Thursday, April 24, 2014
"Election Law's Lochnerian Turn"
The title of this post comes from this upcoming essay by Professor Ellen D. Katz, the abstract of which states:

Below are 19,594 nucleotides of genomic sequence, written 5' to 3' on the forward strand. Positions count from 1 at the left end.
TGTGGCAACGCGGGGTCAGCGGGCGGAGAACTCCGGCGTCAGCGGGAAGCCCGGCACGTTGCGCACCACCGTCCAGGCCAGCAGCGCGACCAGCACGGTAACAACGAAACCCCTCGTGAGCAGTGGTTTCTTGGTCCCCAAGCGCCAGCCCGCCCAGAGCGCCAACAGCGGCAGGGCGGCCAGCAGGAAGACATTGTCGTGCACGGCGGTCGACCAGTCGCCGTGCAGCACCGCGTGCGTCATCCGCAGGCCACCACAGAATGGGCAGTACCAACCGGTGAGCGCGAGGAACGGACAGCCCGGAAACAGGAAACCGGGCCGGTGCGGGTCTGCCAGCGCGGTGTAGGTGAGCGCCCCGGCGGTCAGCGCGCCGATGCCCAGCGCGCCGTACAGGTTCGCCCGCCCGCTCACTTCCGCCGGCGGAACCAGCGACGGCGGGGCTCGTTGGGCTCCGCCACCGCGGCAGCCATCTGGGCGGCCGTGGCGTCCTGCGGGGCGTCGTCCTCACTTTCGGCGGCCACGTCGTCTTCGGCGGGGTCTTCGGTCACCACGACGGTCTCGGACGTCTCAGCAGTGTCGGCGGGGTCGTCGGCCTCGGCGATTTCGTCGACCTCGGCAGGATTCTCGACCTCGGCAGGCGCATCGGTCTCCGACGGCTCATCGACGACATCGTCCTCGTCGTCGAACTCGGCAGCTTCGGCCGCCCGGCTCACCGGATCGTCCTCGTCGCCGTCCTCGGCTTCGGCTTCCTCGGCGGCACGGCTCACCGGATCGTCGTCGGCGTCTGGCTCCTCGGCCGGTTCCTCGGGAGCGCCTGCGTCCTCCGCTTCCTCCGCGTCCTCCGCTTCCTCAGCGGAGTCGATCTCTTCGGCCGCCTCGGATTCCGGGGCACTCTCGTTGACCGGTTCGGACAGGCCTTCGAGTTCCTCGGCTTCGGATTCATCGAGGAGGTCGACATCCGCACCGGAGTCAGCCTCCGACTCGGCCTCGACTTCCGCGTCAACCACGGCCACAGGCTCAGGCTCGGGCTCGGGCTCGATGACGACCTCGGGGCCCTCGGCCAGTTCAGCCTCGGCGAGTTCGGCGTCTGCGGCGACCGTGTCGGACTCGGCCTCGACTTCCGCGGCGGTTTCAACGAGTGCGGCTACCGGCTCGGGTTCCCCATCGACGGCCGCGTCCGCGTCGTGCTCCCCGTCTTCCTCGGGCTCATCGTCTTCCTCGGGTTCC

Part of a discussion on electoral “dysfunction,” this Essay suggests that the Roberts Court has come to view a good deal of contemporary electoral regulation as impermissibly redistributive. The Court, moreover, sees the type of political participation displaced by many contemporary regulations as a neutral baseline against which to gauge challenged regulations rather than itself the product of affirmative regulation. Put differently, this Essay presses the claim that the present Court confronts contemporary efforts to regulate the electoral process much like the Lochner Court approached progressive wage and hour legislation a century ago. It suggests that much of what the Roberts Court has been up to in the electoral arena may be explained by the dominant understanding of the Lochner era.